Is your stomach churning? R asked. She'd called to see how I was doing the day before getting my breast cut off due to a disease that could kill me. My stomach wasn't churning. I wasn't in turmoil. I wasn't trembling. I was calm and fairly cheerful. I haven't cried for a while. I always thought I was an easy crier. I've never thought there was anything wrong with crying. I've cried at work, on public transportation, on the street, probably in restaurants, possibly on three continents, almost-sort-of in two job interviews. But I haven't cried much lately. I remember I felt disdainful of a woman sitting outside the biopsy corridor at Fancy Hospital, holding ice (or magically-created packaged "ice") on her breast, and crying. And I'd never felt disdainful before of women crying. Or children. Or men. But I feel, I'm not going to let them see me cry. Who is "them"? Hospital staff? The world? On the other hand, I'm not consciously trying to remain calm. Or trying not to cry. I just don't feel like it. And I started today to feel there was something wrong with me for not feeling terrible. Do I have a death wish? Did I leap from denial to acceptance in one fell swoop? Do I see the diagnosis as a black-humored punch line delivered by Fate? Why else would I laugh when my friend P reminds me that a writer died of breast cancer? Is that a nervous laugh? (See Nervous Laugher below.) On the other other hand, I'm a person who's checked out from the library the only legitimate book of Holocaust humor extant--and what's more, I thought the book was funny. Not joyously funny, but dark cackly funny. It was full of satire and irony by people who were living through it. Some making fun of the Germans, some of the situation. The essence of the Jewish joke, after all, is that a smart, weak person is in a helpless situation.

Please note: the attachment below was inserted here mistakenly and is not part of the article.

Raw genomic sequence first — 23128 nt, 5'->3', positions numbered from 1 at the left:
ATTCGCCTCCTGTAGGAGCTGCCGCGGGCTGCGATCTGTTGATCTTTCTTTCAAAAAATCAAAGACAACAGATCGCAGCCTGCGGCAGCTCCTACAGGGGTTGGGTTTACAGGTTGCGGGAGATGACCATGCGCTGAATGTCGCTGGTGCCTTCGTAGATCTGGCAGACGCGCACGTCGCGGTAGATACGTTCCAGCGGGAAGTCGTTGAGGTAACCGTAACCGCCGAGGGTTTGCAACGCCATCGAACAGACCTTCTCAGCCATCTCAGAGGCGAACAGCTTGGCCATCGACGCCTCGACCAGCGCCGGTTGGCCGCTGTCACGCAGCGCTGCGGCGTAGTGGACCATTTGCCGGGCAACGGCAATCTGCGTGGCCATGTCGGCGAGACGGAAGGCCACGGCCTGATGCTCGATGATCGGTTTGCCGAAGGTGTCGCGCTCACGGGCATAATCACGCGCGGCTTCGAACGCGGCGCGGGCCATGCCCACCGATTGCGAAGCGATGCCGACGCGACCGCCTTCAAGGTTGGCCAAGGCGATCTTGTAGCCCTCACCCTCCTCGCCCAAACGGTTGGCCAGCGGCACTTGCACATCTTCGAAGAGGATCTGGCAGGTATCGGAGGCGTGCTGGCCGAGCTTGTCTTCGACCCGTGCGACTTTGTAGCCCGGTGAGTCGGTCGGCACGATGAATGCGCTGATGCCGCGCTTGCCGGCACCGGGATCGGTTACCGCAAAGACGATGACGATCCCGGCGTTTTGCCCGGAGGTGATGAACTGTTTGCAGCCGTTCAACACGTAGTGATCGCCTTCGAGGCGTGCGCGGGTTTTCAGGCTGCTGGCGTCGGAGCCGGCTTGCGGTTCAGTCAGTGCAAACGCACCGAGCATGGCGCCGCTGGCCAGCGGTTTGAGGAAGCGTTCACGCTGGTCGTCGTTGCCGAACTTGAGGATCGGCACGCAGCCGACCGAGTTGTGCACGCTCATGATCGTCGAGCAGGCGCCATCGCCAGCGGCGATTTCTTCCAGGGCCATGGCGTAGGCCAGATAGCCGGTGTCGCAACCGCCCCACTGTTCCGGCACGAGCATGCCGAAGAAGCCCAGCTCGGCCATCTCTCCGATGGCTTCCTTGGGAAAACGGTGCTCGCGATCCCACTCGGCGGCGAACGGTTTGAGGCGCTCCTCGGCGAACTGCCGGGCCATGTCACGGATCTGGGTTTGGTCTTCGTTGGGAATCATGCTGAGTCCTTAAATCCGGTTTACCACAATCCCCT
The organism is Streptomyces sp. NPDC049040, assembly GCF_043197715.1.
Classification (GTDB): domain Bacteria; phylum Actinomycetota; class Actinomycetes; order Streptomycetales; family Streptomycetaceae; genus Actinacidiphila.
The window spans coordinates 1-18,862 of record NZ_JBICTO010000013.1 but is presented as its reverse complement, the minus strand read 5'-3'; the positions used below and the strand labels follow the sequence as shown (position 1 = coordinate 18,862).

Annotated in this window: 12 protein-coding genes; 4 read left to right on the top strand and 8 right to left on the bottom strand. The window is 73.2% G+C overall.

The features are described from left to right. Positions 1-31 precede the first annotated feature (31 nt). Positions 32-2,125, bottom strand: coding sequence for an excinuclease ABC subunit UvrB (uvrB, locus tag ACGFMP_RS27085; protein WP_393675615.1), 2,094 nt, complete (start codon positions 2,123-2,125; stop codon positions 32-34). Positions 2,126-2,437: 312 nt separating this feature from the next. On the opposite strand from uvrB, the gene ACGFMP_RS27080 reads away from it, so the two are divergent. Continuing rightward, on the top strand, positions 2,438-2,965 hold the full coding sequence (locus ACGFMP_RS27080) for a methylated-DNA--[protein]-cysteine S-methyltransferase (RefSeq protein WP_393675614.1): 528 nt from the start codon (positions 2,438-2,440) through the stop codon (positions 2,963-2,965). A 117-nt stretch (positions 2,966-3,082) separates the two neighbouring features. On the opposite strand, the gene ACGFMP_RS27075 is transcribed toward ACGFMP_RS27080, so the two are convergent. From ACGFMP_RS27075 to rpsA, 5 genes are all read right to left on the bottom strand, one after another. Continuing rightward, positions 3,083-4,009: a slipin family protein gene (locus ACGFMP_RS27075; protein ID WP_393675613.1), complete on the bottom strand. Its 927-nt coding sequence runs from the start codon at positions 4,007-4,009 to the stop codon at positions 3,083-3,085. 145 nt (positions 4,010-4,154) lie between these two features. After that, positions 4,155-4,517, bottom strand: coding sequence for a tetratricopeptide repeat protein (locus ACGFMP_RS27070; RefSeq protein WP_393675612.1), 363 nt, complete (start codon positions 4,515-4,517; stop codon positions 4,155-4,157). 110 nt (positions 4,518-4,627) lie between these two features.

So I am living a Jewish joke. My father used to say that the hypochondriac's tombstone says, I told you I was sick. All this worrying about everything, and here I am with a malignancy. Three tumors, or else one big one that's made up of three smaller ones.
Quick, a joke, which may or may not have been in that book: Two German Jews are in Paris in the late 1930s, having fled Berlin. They're sitting at a sidewalk cafe and see a group of French soldiers march by, barely in step. Ach, says one derisively, ours are so much better.
*** Will my world finally cave in on me when I wake up Wednesday night and see the bandage covering what used to be my left breast?